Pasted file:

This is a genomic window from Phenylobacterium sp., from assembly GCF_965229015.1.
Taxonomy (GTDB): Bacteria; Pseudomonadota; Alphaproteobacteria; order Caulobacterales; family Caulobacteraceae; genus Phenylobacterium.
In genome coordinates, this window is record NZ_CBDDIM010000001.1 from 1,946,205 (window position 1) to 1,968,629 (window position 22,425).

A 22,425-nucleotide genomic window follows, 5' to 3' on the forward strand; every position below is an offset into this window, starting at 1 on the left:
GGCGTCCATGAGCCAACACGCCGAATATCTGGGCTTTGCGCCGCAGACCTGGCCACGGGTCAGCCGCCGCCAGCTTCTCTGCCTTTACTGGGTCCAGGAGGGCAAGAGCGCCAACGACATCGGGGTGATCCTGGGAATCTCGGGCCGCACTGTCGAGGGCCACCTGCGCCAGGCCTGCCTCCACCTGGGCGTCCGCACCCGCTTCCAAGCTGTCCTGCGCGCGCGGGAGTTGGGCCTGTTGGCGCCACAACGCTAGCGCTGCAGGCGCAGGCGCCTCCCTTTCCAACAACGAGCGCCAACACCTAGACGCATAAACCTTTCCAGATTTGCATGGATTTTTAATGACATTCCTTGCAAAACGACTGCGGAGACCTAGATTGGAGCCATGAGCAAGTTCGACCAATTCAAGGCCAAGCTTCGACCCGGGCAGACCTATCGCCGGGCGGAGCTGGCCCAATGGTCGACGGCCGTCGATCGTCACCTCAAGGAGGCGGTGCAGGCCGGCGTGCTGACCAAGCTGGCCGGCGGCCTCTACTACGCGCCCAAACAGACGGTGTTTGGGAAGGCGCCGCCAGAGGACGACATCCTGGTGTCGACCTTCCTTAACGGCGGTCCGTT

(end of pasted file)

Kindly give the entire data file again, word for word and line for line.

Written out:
This is a genomic window from Phenylobacterium sp., from assembly GCF_965229015.1.
Taxonomy (GTDB): Bacteria; Pseudomonadota; Alphaproteobacteria; order Caulobacterales; family Caulobacteraceae; genus Phenylobacterium.
In genome coordinates, this window is record NZ_CBDDIM010000001.1 from 1,946,205 (window position 1) to 1,968,629 (window position 22,425).

A 22,425-nucleotide genomic window follows, 5' to 3' on the forward strand; every position below is an offset into this window, starting at 1 on the left:
GGCGTCCATGAGCCAACACGCCGAATATCTGGGCTTTGCGCCGCAGACCTGGCCACGGGTCAGCCGCCGCCAGCTTCTCTGCCTTTACTGGGTCCAGGAGGGCAAGAGCGCCAACGACATCGGGGTGATCCTGGGAATCTCGGGCCGCACTGTCGAGGGCCACCTGCGCCAGGCCTGCCTCCACCTGGGCGTCCGCACCCGCTTCCAAGCTGTCCTGCGCGCGCGGGAGTTGGGCCTGTTGGCGCCACAACGCTAGCGCTGCAGGCGCAGGCGCCTCCCTTTCCAACAACGAGCGCCAACACCTAGACGCATAAACCTTTCCAGATTTGCATGGATTTTTAATGACATTCCTTGCAAAACGACTGCGGAGACCTAGATTGGAGCCATGAGCAAGTTCGACCAATTCAAGGCCAAGCTTCGACCCGGGCAGACCTATCGCCGGGCGGAGCTGGCCCAATGGTCGACGGCCGTCGATCGTCACCTCAAGGAGGCGGTGCAGGCCGGCGTGCTGACCAAGCTGGCCGGCGGCCTCTACTACGCGCCCAAACAGACGGTGTTTGGGAAGGCGCCGCCAGAGGACGACATCCTGGTGTCGACCTTCCTTAACGGCGGTCCGTT